Faculty, alumni, and students at Lincoln University are calling on the school’s board of trustees to keep president Brenda A. Allen, saying her contract has not been renewed since expiring last month.

More than 14,000 people have signed an online petition in support of Allen, who took the helm of the historically Black university in Chester County three years ago. Supporters say she has been a committed leader who forged relationships with everyone from staff to students, and has been a catch for a university that lacked consistent leadership in recent years.

“Never before in our history have we ever had a president that has been supported by everybody — the alums, the students, parents, the faculty,” said Rosalie Hornbuckle, a Lincoln graduate and former trustee.

She and others said they were stunned that the board had let Allen’s contract run out on June 30 — particularly as the school grapples with how to operate this fall amid the pandemic.

“It doesn’t make sense to literally terminate a president in the middle of a crisis. That’s just terrible business,” said Robert Langley, chairperson of the university’s chemistry department and a Lincoln graduate.

The board of trustees is scheduled to meet at 5 p.m. Friday. Its chairperson, Theresa Braswell, did not respond to requests for comment. A university spokesperson declined to comment.

Allen’s supporters said they did not know why her contract was allowed to expire.

Hornbuckle, who stepped down from the board in November due to a work assignment in Maryland, said she had asked to be on a board committee working on the president’s evaluation. Despite her experience in human resources, Hornbuckle said, she was denied a seat on the committee.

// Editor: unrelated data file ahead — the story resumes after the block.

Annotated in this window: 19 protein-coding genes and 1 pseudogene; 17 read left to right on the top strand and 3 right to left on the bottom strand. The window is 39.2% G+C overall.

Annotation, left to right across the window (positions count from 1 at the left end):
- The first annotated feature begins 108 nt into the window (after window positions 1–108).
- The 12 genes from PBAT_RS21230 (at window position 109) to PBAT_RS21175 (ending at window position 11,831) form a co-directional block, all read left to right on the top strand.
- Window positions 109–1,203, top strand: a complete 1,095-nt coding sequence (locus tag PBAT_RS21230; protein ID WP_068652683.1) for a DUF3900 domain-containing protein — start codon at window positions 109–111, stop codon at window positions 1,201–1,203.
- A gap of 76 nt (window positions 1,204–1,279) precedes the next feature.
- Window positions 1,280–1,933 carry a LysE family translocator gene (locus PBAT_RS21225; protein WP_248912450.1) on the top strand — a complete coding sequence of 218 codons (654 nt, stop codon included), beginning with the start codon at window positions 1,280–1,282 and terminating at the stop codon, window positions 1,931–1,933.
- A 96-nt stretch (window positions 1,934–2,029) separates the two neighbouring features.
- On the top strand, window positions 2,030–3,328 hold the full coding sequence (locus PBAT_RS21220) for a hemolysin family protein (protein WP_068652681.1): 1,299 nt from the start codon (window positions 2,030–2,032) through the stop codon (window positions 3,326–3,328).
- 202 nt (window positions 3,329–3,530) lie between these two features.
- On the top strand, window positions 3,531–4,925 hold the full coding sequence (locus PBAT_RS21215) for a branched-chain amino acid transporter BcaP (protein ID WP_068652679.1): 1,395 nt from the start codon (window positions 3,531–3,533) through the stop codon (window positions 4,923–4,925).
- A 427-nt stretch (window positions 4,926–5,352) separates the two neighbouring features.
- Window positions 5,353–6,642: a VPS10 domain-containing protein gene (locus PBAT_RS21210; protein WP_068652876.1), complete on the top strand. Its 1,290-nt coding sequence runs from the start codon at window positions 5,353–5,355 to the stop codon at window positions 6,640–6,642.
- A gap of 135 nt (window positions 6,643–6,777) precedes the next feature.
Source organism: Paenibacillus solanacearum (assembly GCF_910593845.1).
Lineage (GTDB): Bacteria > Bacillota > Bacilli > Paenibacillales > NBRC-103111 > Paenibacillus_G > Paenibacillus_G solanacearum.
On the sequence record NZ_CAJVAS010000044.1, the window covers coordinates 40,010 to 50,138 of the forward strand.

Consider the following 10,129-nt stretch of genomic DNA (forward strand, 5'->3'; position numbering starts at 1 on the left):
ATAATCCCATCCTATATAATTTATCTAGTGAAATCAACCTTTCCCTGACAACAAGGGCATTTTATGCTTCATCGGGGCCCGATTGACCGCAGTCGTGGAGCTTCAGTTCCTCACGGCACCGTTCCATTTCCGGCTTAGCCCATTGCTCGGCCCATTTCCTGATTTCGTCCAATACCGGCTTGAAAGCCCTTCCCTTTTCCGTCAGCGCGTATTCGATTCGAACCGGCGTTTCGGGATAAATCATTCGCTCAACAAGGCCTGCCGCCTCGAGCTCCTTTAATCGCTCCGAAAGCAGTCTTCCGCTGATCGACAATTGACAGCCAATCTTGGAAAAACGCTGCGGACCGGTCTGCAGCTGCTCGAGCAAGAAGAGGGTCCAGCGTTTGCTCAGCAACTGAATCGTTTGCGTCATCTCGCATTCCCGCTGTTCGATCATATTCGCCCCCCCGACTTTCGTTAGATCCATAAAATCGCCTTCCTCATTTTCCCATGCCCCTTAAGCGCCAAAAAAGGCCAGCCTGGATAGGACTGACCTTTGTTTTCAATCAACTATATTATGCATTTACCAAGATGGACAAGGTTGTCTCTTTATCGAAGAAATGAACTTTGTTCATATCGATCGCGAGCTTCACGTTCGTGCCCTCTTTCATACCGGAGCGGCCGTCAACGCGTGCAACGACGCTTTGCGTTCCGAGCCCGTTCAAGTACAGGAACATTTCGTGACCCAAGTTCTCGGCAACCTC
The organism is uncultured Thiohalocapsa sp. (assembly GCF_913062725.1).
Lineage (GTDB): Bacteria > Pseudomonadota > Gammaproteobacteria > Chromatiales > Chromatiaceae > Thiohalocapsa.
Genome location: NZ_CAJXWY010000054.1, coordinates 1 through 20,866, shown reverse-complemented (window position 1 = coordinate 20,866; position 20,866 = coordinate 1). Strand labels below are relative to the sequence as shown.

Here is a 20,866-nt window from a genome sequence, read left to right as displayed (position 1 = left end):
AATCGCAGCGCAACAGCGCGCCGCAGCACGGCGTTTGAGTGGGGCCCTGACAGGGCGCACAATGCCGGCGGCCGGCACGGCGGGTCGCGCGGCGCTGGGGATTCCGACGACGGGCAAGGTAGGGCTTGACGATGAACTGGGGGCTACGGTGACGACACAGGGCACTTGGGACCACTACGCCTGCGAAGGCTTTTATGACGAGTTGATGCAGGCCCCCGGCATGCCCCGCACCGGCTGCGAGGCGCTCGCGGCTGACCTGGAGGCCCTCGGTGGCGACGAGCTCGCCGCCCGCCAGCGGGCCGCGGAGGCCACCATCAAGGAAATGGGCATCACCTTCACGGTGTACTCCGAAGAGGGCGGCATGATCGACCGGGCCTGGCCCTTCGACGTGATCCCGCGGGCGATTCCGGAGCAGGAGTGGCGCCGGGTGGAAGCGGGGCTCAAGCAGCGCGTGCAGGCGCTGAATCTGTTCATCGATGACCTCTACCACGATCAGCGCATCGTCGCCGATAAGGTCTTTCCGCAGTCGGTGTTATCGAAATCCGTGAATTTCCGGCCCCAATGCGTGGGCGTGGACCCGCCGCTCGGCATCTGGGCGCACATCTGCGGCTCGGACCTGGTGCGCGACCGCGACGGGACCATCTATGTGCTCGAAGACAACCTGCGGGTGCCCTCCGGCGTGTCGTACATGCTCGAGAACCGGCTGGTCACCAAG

“It’s so hard to get a good administrative team. And here you have a president that has the credentials, that has the best interests of the students at heart, and is being given such a horrible time with this board,” she said.

Allen took over at Lincoln in 2017, replacing an interim president who was tapped two years earlier after former president Robert Jennings resigned under fire for comments he made about sexual assault.

A former provost of Winston-Salem State University who has worked at two Ivy League universities and is a 1981 graduate of Lincoln, Allen is credited by supporters with raising the university’s standing and alumni donations, improving student retention, and ensuring the school’s re-accreditation.

Lincoln — a state-related school — has had struggles with enrollment and finances during the last decade. But its outlook has improved in recent years; Moody’s Investor Services last year noted more stability in state funding and a growing enrollment base. Lincoln enrolled 2,040 undergraduates and 200 graduate students last year.

Allen “really guided us through” the re-accreditation process, said Yvonne Hilton, chairperson of Lincoln’s department of health sciences. “She was just involved. That was unheard of at Lincoln in prior years, to my understanding.”

Faculty members said they only recently became aware of the uncertainty surrounding Allen’s contract. Some learned about the issue from an alumni petition circulating on Facebook, said Lennell Dade, chairperson of the university’s psychology department.

They have since joined forces, working with alumni and others to organize support for Allen, including by contacting political leaders. On June 29, Gov. Tom Wolf sent a letter to Braswell and the Lincoln board calling for Allen’s renewal — writing that Allen’s “collaborative strategic planning process ensures that all voices are represented” as the university seeks to reach more adult, nontraditional, and graduate students.

“We were surprised. The students are surprised. The parents are surprised,” Dade said of Allen’s contract expiring. She said Allen’s photo was removed from the school’s website and her name from the board of trustees’ page July 1 without any announcement.

They have since been restored, also without explanation. “I can’t tell you the shock” when Allen’s information was removed, Dade said. “We’re not in the loop. What’s going on?”